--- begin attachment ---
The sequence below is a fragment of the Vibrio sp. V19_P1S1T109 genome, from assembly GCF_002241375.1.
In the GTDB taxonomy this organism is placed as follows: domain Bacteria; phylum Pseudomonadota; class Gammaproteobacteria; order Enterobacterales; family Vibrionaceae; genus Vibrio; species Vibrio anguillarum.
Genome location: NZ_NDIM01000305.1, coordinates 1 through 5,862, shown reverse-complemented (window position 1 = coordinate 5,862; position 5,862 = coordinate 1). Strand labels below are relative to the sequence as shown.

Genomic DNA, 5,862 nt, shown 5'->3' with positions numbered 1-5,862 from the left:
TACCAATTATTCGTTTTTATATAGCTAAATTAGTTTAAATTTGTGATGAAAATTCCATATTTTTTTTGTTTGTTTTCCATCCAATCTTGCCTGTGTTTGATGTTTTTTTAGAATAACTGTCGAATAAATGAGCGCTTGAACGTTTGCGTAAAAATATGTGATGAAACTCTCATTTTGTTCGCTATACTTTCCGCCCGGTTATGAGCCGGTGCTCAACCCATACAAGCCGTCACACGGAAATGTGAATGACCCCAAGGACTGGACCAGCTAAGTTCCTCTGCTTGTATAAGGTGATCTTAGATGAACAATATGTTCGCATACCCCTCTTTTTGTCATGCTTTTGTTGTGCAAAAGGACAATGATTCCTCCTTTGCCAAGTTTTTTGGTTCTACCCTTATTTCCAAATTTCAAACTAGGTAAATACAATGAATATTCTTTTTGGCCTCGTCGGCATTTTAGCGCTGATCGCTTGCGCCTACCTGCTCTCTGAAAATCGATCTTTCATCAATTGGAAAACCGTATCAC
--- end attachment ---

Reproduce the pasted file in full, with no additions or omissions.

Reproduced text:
The sequence below is a fragment of the Vibrio sp. V19_P1S1T109 genome, from assembly GCF_002241375.1.
In the GTDB taxonomy this organism is placed as follows: domain Bacteria; phylum Pseudomonadota; class Gammaproteobacteria; order Enterobacterales; family Vibrionaceae; genus Vibrio; species Vibrio anguillarum.
Genome location: NZ_NDIM01000305.1, coordinates 1 through 5,862, shown reverse-complemented (window position 1 = coordinate 5,862; position 5,862 = coordinate 1). Strand labels below are relative to the sequence as shown.

Genomic DNA, 5,862 nt, shown 5'->3' with positions numbered 1-5,862 from the left:
TACCAATTATTCGTTTTTATATAGCTAAATTAGTTTAAATTTGTGATGAAAATTCCATATTTTTTTTGTTTGTTTTCCATCCAATCTTGCCTGTGTTTGATGTTTTTTTAGAATAACTGTCGAATAAATGAGCGCTTGAACGTTTGCGTAAAAATATGTGATGAAACTCTCATTTTGTTCGCTATACTTTCCGCCCGGTTATGAGCCGGTGCTCAACCCATACAAGCCGTCACACGGAAATGTGAATGACCCCAAGGACTGGACCAGCTAAGTTCCTCTGCTTGTATAAGGTGATCTTAGATGAACAATATGTTCGCATACCCCTCTTTTTGTCATGCTTTTGTTGTGCAAAAGGACAATGATTCCTCCTTTGCCAAGTTTTTTGGTTCTACCCTTATTTCCAAATTTCAAACTAGGTAAATACAATGAATATTCTTTTTGGCCTCGTCGGCATTTTAGCGCTGATCGCTTGCGCCTACCTGCTCTCTGAAAATCGATCTTTCATCAATTGGAAAACCGTATCAC